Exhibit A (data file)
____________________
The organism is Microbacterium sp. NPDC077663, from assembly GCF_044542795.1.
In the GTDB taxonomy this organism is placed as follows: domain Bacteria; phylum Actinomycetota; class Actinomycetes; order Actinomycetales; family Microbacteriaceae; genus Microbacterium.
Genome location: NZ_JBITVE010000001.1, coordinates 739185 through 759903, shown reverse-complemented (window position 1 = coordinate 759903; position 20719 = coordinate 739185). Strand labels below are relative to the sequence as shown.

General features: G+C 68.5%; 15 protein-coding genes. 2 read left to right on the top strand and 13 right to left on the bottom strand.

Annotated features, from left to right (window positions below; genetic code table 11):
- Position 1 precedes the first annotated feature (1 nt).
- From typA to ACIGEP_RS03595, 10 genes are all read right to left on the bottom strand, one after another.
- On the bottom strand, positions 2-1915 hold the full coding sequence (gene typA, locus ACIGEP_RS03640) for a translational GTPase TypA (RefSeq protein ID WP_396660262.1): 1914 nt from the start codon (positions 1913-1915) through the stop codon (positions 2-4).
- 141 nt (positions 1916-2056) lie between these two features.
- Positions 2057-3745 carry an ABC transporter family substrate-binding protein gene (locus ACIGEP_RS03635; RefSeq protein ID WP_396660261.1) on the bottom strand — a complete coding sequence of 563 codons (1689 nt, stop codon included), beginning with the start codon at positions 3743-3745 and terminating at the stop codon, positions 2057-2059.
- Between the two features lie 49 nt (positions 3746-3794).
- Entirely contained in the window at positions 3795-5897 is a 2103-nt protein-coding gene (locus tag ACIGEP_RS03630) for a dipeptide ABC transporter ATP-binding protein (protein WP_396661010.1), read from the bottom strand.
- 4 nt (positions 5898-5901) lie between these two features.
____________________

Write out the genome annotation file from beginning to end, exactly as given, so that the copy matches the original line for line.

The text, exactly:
The organism is Microbacterium sp. NPDC077663, from assembly GCF_044542795.1.
In the GTDB taxonomy this organism is placed as follows: domain Bacteria; phylum Actinomycetota; class Actinomycetes; order Actinomycetales; family Microbacteriaceae; genus Microbacterium.
Genome location: NZ_JBITVE010000001.1, coordinates 739185 through 759903, shown reverse-complemented (window position 1 = coordinate 759903; position 20719 = coordinate 739185). Strand labels below are relative to the sequence as shown.

General features: G+C 68.5%; 15 protein-coding genes. 2 read left to right on the top strand and 13 right to left on the bottom strand.

Annotated features, from left to right (window positions below; genetic code table 11):
- Position 1 precedes the first annotated feature (1 nt).
- From typA to ACIGEP_RS03595, 10 genes are all read right to left on the bottom strand, one after another.
- On the bottom strand, positions 2-1915 hold the full coding sequence (gene typA, locus ACIGEP_RS03640) for a translational GTPase TypA (RefSeq protein ID WP_396660262.1): 1914 nt from the start codon (positions 1913-1915) through the stop codon (positions 2-4).
- 141 nt (positions 1916-2056) lie between these two features.
- Positions 2057-3745 carry an ABC transporter family substrate-binding protein gene (locus ACIGEP_RS03635; RefSeq protein ID WP_396660261.1) on the bottom strand — a complete coding sequence of 563 codons (1689 nt, stop codon included), beginning with the start codon at positions 3743-3745 and terminating at the stop codon, positions 2057-2059.
- Between the two features lie 49 nt (positions 3746-3794).
- Entirely contained in the window at positions 3795-5897 is a 2103-nt protein-coding gene (locus tag ACIGEP_RS03630) for a dipeptide ABC transporter ATP-binding protein (protein WP_396661010.1), read from the bottom strand.
- 4 nt (positions 5898-5901) lie between these two features.